Customizing Moodle to create a seamless online UX for learners

Organisations such as yours spend considerable sums of money on an attractive corporate styling. This is applied in all corporate utterances, from jackets to wear at a conference to the signs in the building and of course, on the website. Your customers are used to this look and feel. What if they take an online course with you? It would be nice if they feel at home in your learning environment. But what if that’s Moodle?

    • Moodle looks ugly!
    • Moodle looks so clean!
    • Everybody recognizes Moodle immediately from the 20th century “boxes”!

Well, does this course page look like Moodle?

Dia7

People who are familiar with Moodle will probably recognize some features. But it sure isn’t the cluttered course page one is used to see.

Online Academy for Physicians

We have designed and programmed this theme for our client American Medical Systems. Dr. Glyn J. Burtt, International Director of Physician Education and Development, approached us with his ambition to create a corporate academy for their customers. AMS always supports physicians who work with their products extensively. An online platform to offer instruction and guide surgeons’ practice with, for instance the GreenLight XPS Laser, is an important instrument in their customer relations process. Dr. Burtts plan was to build the F. Brantley Scott Physician Academy.

Dr. Burtt had a seamless environment in mind for users who migrate from product support on the corporate website to learning on the Academy.  That’s why our reference was their corporate style. Have a look at this screenshot from the website.

corporate

Physicians Communicate and Learn Mobile

The home page is inspired by these styling features.

home

The  website is designed with being visited with a tablet in mind. AMS specializes in developing systems for urological treatments. Urologists are techies and they walk around hospitals all day. Our Moodle theme design should therefor also fit neatly within 1024 x 768. The instructional design followed this principle. Everything the learner needs to move to a next level, fits in one screen view.

Introduction video only shown once

You may have noticed the button Show/Hide Introduction Video.

Directly under the menu the tablet screen is filled with an introductory video inviting visitors to join the learning program. After watching the video they swipe or scroll down to see what else is there, or they use the menu to embark on their learning journey.

On their next visit to the home page the video is hidden. As they have seen it already, they will want to search the Course Catalogue or check the Calendar for training events. If they want to see the video again or show it to a collegue during a coffee break they tap Show and the video slides down to fill the screen again. A nice custom built feature we use in all the courses for the introductory videos.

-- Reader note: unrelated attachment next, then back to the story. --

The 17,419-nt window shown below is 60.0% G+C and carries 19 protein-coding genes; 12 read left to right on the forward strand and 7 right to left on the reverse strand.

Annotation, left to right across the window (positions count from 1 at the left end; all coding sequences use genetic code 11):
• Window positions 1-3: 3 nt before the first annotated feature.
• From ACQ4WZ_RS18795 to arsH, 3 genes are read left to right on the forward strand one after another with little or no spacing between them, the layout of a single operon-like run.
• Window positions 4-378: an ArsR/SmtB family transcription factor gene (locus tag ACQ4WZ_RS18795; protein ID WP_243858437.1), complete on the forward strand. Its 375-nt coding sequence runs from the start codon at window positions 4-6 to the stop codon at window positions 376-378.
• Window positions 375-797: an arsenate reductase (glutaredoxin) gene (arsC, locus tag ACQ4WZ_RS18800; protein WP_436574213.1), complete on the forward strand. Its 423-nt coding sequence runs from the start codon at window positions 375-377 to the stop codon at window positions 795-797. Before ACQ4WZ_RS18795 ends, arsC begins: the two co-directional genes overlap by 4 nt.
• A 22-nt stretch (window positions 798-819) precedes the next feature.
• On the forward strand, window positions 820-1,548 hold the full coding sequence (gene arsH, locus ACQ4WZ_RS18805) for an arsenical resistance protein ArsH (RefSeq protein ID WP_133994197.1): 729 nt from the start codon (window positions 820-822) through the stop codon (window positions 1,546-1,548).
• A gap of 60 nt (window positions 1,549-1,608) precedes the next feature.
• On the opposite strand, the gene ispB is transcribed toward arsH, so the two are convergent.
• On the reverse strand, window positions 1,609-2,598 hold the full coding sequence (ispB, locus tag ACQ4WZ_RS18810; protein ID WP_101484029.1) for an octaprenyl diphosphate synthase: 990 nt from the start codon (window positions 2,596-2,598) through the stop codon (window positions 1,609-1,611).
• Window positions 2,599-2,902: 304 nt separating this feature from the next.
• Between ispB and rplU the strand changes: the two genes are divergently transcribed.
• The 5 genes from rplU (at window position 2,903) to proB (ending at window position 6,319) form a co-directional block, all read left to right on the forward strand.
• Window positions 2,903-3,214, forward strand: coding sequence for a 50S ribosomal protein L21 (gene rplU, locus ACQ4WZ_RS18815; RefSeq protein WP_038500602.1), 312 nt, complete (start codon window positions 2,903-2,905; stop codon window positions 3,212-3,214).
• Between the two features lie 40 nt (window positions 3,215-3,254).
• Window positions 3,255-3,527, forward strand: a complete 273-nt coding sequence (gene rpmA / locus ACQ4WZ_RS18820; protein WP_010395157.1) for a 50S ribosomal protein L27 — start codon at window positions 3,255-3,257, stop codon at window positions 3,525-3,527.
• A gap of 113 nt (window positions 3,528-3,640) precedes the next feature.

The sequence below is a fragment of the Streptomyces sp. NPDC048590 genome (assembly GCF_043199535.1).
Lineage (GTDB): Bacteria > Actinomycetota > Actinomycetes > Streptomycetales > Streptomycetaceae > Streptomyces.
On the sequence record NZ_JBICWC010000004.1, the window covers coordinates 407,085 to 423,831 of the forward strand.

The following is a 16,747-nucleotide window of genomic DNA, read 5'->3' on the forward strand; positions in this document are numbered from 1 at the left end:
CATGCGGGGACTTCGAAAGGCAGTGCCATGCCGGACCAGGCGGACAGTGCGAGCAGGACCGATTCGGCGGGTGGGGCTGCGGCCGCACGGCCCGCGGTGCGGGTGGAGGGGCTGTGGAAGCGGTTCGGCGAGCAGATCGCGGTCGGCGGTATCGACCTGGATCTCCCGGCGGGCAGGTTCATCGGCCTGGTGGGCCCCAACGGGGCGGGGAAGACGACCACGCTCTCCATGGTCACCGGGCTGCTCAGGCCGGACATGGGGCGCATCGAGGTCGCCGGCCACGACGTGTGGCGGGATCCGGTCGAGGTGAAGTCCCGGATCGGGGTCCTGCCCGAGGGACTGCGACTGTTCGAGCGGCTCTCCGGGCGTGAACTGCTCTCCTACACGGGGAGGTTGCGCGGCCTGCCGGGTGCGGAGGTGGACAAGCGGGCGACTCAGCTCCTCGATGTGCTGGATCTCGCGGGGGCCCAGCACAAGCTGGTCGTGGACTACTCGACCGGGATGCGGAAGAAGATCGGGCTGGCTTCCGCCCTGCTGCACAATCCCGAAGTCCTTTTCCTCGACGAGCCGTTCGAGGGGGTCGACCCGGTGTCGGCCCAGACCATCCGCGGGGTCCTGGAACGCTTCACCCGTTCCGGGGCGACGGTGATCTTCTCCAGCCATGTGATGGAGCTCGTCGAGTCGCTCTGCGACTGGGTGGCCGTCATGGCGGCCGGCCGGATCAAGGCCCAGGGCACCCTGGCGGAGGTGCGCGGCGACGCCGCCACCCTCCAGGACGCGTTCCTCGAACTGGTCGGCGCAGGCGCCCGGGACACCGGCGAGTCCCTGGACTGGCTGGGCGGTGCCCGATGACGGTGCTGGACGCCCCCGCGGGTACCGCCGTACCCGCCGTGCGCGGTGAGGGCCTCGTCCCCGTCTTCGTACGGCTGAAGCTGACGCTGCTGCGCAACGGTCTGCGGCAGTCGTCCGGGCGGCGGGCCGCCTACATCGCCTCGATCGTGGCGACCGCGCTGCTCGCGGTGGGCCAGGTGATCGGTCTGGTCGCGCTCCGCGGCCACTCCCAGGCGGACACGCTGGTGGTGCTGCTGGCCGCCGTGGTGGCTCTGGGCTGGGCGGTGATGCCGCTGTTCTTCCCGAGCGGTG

A theme reveals learning functionality in corporate style

On the screenshots you see some elements that reveal the curriculum and the learning functionality in the instructional design.

levels

On the left you see how the Course Catalogue is categorized in Product > Level.

Trainees can learn their way up from the level Foundation to Master (Masters train surgeons). These levels correspond with their skills development using the Greenlight XPS Laser System.

The levels also correspond with the instructional strategy.

The courses in Foundation are designed for surgeons who embark on their learning journey as urologists. These have an instructional strategy based on Acquisition, set in an individual learning context. The course can be taken anytime.A course like Laser Physics is aimed at bridging the current knowledge of a surgeon in this domain to what is needed for understanding principles underlying safe use of laser technology on a patient.

500px-NewMyhomePage

Typical Moodle 2.8 Course Page

The target group is always in a hurry. Time lost on finding what to do and where to go is time lost for learning. That’s why we stripped the standard Moodle Course Page from all blocks. A Course only contains the learning activities and resources to acquire the knowledge of this particular topic. So we also took out section titles and icons and links to the typical Moodle items as Pages, Scorm packages or forums and swapped them for buttons. All the courses in Foundation have the same instructional course format so we could give these buttons the same name in each course.

  •  There is a Pre Test covering the material in the Module. If 70 % or more of the questions are answered correctly, the learner can skip the module and still get a Certificate. If not he has to Take the Module. These are self paced modules created in Captivate with BBC Horizon-like video clips.

    Dia7

    Custom Course page for F. Brantley Scott Academy